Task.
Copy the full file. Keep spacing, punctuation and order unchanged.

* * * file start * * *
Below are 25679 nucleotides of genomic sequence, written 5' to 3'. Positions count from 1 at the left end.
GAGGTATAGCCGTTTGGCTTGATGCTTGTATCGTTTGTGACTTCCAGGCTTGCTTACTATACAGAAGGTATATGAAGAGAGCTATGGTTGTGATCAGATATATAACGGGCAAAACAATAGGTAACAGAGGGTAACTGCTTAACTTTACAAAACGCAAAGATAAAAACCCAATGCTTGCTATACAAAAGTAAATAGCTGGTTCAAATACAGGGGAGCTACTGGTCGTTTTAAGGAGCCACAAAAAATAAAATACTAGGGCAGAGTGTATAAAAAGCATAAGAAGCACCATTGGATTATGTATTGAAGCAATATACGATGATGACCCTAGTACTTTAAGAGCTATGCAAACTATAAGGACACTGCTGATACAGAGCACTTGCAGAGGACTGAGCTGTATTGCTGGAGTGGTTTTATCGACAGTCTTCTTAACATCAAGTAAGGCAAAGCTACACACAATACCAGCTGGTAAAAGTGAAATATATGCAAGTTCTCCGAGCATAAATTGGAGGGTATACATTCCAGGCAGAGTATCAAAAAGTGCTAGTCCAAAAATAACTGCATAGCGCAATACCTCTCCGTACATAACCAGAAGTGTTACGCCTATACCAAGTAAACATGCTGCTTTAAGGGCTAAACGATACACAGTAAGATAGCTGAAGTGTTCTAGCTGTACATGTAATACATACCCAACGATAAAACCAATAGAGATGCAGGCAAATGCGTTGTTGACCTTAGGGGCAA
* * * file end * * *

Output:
Below are 25679 nucleotides of genomic sequence, written 5' to 3'. Positions count from 1 at the left end.
GAGGTATAGCCGTTTGGCTTGATGCTTGTATCGTTTGTGACTTCCAGGCTTGCTTACTATACAGAAGGTATATGAAGAGAGCTATGGTTGTGATCAGATATATAACGGGCAAAACAATAGGTAACAGAGGGTAACTGCTTAACTTTACAAAACGCAAAGATAAAAACCCAATGCTTGCTATACAAAAGTAAATAGCTGGTTCAAATACAGGGGAGCTACTGGTCGTTTTAAGGAGCCACAAAAAATAAAATACTAGGGCAGAGTGTATAAAAAGCATAAGAAGCACCATTGGATTATGTATTGAAGCAATATACGATGATGACCCTAGTACTTTAAGAGCTATGCAAACTATAAGGACACTGCTGATACAGAGCACTTGCAGAGGACTGAGCTGTATTGCTGGAGTGGTTTTATCGACAGTCTTCTTAACATCAAGTAAGGCAAAGCTACACACAATACCAGCTGGTAAAAGTGAAATATATGCAAGTTCTCCGAGCATAAATTGGAGGGTATACATTCCAGGCAGAGTATCAAAAAGTGCTAGTCCAAAAATAACTGCATAGCGCAATACCTCTCCGTACATAACCAGAAGTGTTACGCCTATACCAAGTAAACATGCTGCTTTAAGGGCTAAACGATACACAGTAAGATAGCTGAAGTGTTCTAGCTGTACATGTAATACATACCCAACGATAAAACCAATAGAGATGCAGGCAAATGCGTTGTTGACCTTAGGGGCAA